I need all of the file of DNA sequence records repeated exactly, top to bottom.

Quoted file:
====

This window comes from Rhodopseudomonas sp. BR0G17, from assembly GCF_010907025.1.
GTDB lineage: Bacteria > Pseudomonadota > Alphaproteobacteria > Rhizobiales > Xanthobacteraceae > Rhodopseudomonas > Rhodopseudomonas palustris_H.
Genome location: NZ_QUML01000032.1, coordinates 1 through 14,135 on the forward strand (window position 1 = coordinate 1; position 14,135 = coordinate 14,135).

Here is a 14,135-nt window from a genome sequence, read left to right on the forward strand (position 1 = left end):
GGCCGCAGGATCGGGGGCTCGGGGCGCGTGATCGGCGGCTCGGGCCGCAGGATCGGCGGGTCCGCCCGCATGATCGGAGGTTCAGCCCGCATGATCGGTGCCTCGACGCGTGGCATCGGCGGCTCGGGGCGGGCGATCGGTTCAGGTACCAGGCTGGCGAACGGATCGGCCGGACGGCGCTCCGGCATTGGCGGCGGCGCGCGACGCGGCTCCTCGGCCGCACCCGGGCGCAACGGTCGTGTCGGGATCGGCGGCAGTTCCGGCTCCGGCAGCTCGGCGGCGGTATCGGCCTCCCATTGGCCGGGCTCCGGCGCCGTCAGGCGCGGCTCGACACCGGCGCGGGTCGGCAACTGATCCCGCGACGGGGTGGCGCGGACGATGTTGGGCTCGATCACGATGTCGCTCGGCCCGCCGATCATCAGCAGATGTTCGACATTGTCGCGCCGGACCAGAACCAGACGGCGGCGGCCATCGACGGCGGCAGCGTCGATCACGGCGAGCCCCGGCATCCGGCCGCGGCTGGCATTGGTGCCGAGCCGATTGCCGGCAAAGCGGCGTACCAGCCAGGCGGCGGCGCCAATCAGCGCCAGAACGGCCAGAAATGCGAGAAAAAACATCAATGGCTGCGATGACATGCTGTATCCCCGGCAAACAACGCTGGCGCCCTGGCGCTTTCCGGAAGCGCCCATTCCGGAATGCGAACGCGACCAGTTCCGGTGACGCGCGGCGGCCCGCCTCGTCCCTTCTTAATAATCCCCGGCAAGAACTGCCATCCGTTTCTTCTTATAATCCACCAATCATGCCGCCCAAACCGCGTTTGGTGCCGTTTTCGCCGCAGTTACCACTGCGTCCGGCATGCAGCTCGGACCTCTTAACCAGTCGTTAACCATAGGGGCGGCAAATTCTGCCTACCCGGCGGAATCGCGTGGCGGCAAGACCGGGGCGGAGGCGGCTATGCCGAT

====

This window comes from Rhodopseudomonas sp. BR0G17, from assembly GCF_010907025.1.
GTDB lineage: Bacteria > Pseudomonadota > Alphaproteobacteria > Rhizobiales > Xanthobacteraceae > Rhodopseudomonas > Rhodopseudomonas palustris_H.
Genome location: NZ_QUML01000032.1, coordinates 1 through 14,135 on the forward strand (window position 1 = coordinate 1; position 14,135 = coordinate 14,135).

Here is a 14,135-nt window from a genome sequence, read left to right on the forward strand (position 1 = left end):
GGCCGCAGGATCGGGGGCTCGGGGCGCGTGATCGGCGGCTCGGGCCGCAGGATCGGCGGGTCCGCCCGCATGATCGGAGGTTCAGCCCGCATGATCGGTGCCTCGACGCGTGGCATCGGCGGCTCGGGGCGGGCGATCGGTTCAGGTACCAGGCTGGCGAACGGATCGGCCGGACGGCGCTCCGGCATTGGCGGCGGCGCGCGACGCGGCTCCTCGGCCGCACCCGGGCGCAACGGTCGTGTCGGGATCGGCGGCAGTTCCGGCTCCGGCAGCTCGGCGGCGGTATCGGCCTCCCATTGGCCGGGCTCCGGCGCCGTCAGGCGCGGCTCGACACCGGCGCGGGTCGGCAACTGATCCCGCGACGGGGTGGCGCGGACGATGTTGGGCTCGATCACGATGTCGCTCGGCCCGCCGATCATCAGCAGATGTTCGACATTGTCGCGCCGGACCAGAACCAGACGGCGGCGGCCATCGACGGCGGCAGCGTCGATCACGGCGAGCCCCGGCATCCGGCCGCGGCTGGCATTGGTGCCGAGCCGATTGCCGGCAAAGCGGCGTACCAGCCAGGCGGCGGCGCCAATCAGCGCCAGAACGGCCAGAAATGCGAGAAAAAACATCAATGGCTGCGATGACATGCTGTATCCCCGGCAAACAACGCTGGCGCCCTGGCGCTTTCCGGAAGCGCCCATTCCGGAATGCGAACGCGACCAGTTCCGGTGACGCGCGGCGGCCCGCCTCGTCCCTTCTTAATAATCCCCGGCAAGAACTGCCATCCGTTTCTTCTTATAATCCACCAATCATGCCGCCCAAACCGCGTTTGGTGCCGTTTTCGCCGCAGTTACCACTGCGTCCGGCATGCAGCTCGGACCTCTTAACCAGTCGTTAACCATAGGGGCGGCAAATTCTGCCTACCCGGCGGAATCGCGTGGCGGCAAGACCGGGGCGGAGGCGGCTATGCCGAT